The 10-year legal brawl between Goldman Sachs and its former programmer Sergey Aleynikov has spilled over into multiple courts — a federal conviction that was overturned, another conviction by a New York state jury still on appeal today, and finally, the fight in two different courts over payment of his defense fees.  While the prosecutions have garnered considerable media attention, the civil litigation over Aleynikov’s demand for advancement of his $10 million in legal fees from Goldman is the most relevant for civil litigators.  Why?  An order granting advancement, which requires the employer to pay for the former employee’s attorneys fees, can fundamentally alter the course of a trade secret litigation.  Last week, the U.S. District Court for New Jersey rejected Aleynikov’s claims for advancement, declining to essentially reconsider a Delaware court’s ruling that Aleynikov had failed to demonstrate that he qualified for advancement under Goldman’s bylaws.  As I explain below, the ruling is an important reminder for both employers and employees in trade secret disputes of the power of advancement claims, and the determined resistance an employee may face if he or she pursues that claim.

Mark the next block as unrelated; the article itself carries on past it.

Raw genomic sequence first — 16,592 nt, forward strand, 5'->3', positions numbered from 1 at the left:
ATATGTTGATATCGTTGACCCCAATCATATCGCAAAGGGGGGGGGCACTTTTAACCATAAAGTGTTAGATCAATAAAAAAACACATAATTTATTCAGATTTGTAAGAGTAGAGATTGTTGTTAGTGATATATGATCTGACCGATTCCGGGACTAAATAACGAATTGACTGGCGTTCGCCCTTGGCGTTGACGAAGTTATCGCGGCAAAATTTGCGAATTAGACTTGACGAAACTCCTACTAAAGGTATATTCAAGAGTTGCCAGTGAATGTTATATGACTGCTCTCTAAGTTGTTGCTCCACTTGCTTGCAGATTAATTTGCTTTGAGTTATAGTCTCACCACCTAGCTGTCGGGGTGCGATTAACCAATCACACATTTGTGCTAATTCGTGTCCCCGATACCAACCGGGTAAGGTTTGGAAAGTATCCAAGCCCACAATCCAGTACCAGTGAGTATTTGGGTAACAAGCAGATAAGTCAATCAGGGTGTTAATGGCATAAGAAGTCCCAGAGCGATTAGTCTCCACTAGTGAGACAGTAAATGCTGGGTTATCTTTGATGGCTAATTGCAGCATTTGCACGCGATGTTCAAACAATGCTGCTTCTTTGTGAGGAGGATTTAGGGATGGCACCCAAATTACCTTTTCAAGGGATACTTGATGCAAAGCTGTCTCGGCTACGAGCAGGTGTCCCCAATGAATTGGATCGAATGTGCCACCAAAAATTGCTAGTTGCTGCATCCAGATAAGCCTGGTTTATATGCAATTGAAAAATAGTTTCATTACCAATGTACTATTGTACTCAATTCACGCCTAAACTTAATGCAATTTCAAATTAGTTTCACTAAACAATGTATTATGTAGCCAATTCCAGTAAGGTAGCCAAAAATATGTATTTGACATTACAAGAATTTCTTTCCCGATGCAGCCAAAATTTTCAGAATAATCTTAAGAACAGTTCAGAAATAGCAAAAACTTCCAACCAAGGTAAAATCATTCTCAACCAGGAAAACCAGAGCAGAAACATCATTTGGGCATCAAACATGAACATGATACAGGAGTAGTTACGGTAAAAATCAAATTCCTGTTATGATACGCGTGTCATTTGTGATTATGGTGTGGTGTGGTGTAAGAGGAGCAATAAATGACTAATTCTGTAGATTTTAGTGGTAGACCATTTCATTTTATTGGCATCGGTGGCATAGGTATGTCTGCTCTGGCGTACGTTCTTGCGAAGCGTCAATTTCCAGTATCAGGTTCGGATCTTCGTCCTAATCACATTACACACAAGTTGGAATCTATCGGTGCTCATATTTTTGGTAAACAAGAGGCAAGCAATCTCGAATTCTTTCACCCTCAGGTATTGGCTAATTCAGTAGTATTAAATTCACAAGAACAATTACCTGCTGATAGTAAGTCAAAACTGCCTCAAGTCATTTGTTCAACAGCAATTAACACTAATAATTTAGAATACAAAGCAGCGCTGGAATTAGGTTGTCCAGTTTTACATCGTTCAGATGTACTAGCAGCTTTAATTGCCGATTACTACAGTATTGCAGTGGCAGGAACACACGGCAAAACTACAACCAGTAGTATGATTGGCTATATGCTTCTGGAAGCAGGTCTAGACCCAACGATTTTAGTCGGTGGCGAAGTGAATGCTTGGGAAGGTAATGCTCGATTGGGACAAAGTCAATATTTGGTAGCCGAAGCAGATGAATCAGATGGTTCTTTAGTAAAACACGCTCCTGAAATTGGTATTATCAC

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Here are the noteworthy trade secret and restrictive covenant posts from September and some of October:

Legislative Developments
  • Massachusetts is once again contemplating multiple bills regarding non-competes as well as a possible adoption of what appears to be the DTSA advises Russell Beck in his Fair Competition Blog.  Russell and his team also have summaries of legislative activity in Maryland, Maine, Michigan, New York, Oregon, Pennsylvania, Washington and West Virginia, among others.


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Thursday Wrap-Up (July 4, 2013): Noteworthy Trade Secret, Covenant Not to Compete and Cybersecurity News from the Web
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Thursday Wrap-Up (June 6, 2013): Noteworthy Trade Secret, Non-Compete and Cybersecurity News from the Web
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